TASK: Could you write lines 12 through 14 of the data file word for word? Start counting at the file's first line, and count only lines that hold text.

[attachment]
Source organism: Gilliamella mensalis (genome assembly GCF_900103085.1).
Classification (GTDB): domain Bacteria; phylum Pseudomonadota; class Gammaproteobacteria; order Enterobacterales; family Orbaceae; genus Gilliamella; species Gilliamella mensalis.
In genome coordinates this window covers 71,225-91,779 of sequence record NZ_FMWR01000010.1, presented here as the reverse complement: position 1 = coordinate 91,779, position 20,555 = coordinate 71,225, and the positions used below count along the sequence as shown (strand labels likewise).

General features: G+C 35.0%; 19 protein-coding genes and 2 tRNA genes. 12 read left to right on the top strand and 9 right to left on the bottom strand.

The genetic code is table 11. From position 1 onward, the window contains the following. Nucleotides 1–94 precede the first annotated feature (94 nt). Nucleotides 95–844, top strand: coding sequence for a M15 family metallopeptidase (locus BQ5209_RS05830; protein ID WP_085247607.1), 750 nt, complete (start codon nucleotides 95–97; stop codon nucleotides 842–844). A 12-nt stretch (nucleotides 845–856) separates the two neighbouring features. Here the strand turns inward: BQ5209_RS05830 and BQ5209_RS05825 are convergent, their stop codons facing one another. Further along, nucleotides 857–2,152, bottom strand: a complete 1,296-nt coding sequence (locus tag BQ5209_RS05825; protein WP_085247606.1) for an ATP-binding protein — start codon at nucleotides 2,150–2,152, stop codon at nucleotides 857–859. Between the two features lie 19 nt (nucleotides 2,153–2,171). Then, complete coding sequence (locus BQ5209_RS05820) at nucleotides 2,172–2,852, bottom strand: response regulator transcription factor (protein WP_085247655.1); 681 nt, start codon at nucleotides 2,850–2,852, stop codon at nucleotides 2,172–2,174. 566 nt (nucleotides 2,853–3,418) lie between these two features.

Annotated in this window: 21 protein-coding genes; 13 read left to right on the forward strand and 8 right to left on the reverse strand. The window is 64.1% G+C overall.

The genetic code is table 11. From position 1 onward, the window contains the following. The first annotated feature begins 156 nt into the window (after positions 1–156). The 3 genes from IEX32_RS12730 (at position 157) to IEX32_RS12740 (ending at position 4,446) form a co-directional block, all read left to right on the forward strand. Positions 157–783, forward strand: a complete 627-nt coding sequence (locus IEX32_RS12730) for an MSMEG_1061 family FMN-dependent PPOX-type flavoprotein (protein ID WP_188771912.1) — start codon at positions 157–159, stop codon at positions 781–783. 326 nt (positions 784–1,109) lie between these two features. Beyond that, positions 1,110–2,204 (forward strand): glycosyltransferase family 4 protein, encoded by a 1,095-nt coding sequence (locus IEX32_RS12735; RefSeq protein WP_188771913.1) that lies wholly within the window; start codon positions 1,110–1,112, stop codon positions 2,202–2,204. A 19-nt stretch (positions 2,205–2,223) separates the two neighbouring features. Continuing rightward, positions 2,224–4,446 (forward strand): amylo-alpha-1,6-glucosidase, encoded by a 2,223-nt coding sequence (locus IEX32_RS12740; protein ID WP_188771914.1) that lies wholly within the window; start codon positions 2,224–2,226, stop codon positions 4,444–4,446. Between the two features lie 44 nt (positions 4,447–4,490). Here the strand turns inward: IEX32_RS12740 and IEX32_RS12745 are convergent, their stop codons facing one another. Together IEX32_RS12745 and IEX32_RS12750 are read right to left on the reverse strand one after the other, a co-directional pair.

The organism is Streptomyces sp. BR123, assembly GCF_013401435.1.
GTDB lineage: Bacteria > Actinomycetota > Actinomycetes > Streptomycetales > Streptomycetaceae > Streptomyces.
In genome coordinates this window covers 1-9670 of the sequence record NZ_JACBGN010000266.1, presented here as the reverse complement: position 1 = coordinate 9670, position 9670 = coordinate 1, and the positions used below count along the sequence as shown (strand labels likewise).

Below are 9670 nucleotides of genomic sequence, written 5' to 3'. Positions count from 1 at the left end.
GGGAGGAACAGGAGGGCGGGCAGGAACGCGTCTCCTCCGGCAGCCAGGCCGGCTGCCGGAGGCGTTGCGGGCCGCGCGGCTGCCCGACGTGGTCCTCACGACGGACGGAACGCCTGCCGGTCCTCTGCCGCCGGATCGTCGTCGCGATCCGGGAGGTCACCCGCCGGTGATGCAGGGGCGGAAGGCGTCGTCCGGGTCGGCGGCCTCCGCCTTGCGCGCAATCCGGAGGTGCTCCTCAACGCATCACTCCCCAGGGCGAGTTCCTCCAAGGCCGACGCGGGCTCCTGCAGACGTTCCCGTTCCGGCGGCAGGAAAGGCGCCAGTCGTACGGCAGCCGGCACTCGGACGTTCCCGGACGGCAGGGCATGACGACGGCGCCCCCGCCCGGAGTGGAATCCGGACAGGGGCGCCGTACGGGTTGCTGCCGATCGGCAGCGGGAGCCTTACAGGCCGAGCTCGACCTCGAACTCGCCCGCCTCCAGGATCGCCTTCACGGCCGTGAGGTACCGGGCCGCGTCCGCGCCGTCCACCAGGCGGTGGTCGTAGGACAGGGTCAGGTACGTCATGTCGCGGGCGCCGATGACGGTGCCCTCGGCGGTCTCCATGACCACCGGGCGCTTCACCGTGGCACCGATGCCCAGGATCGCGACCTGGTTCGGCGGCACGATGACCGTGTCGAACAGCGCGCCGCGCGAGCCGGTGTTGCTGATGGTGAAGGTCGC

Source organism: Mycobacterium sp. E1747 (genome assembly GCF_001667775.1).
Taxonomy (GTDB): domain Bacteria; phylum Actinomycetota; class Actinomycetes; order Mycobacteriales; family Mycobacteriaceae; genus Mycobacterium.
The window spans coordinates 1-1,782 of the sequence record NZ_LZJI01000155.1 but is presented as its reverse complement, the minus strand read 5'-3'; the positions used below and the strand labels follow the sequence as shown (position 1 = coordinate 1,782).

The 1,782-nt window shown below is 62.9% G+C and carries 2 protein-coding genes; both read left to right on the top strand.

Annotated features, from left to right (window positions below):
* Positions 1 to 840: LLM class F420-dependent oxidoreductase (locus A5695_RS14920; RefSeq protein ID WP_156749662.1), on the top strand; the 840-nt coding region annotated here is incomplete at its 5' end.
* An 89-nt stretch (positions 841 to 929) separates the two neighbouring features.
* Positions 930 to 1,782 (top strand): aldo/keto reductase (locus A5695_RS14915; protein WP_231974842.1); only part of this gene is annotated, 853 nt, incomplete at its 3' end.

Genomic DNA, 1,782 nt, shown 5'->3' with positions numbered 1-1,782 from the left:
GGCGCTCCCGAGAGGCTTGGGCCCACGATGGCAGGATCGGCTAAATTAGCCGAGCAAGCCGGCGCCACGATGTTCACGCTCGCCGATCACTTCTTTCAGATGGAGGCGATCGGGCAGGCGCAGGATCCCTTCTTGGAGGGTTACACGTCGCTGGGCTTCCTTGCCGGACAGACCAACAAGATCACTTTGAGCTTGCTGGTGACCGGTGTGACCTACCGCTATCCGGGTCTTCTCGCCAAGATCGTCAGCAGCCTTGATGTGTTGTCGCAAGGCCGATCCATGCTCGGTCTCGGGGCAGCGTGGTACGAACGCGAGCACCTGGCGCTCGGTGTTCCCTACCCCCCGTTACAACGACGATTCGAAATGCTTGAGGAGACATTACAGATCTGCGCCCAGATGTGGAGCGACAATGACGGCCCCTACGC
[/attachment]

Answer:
GGGAGGAACAGGAGGGCGGGCAGGAACGCGTCTCCTCCGGCAGCCAGGCCGGCTGCCGGAGGCGTTGCGGGCCGCGCGGCTGCCCGACGTGGTCCTCACGACGGACGGAACGCCTGCCGGTCCTCTGCCGCCGGATCGTCGTCGCGATCCGGGAGGTCACCCGCCGGTGATGCAGGGGCGGAAGGCGTCGTCCGGGTCGGCGGCCTCCGCCTTGCGCGCAATCCGGAGGTGCTCCTCAACGCATCACTCCCCAGGGCGAGTTCCTCCAAGGCCGACGCGGGCTCCTGCAGACGTTCCCGTTCCGGCGGCAGGAAAGGCGCCAGTCGTACGGCAGCCGGCACTCGGACGTTCCCGGACGGCAGGGCATGACGACGGCGCCCCCGCCCGGAGTGGAATCCGGACAGGGGCGCCGTACGGGTTGCTGCCGATCGGCAGCGGGAGCCTTACAGGCCGAGCTCGACCTCGAACTCGCCCGCCTCCAGGATCGCCTTCACGGCCGTGAGGTACCGGGCCGCGTCCGCGCCGTCCACCAGGCGGTGGTCGTAGGACAGGGTCAGGTACGTCATGTCGCGGGCGCCGATGACGGTGCCCTCGGCGGTCTCCATGACCACCGGGCGCTTCACCGTGGCACCGATGCCCAGGATCGCGACCTGGTTCGGCGGCACGATGACCGTGTCGAACAGCGCGCCGCGCGAGCCGGTGTTGCTGATGGTGAAGGTCGC

Source organism: Mycobacterium sp. E1747 (genome assembly GCF_001667775.1).
Taxonomy (GTDB): domain Bacteria; phylum Actinomycetota; class Actinomycetes; order Mycobacteriales; family Mycobacteriaceae; genus Mycobacterium.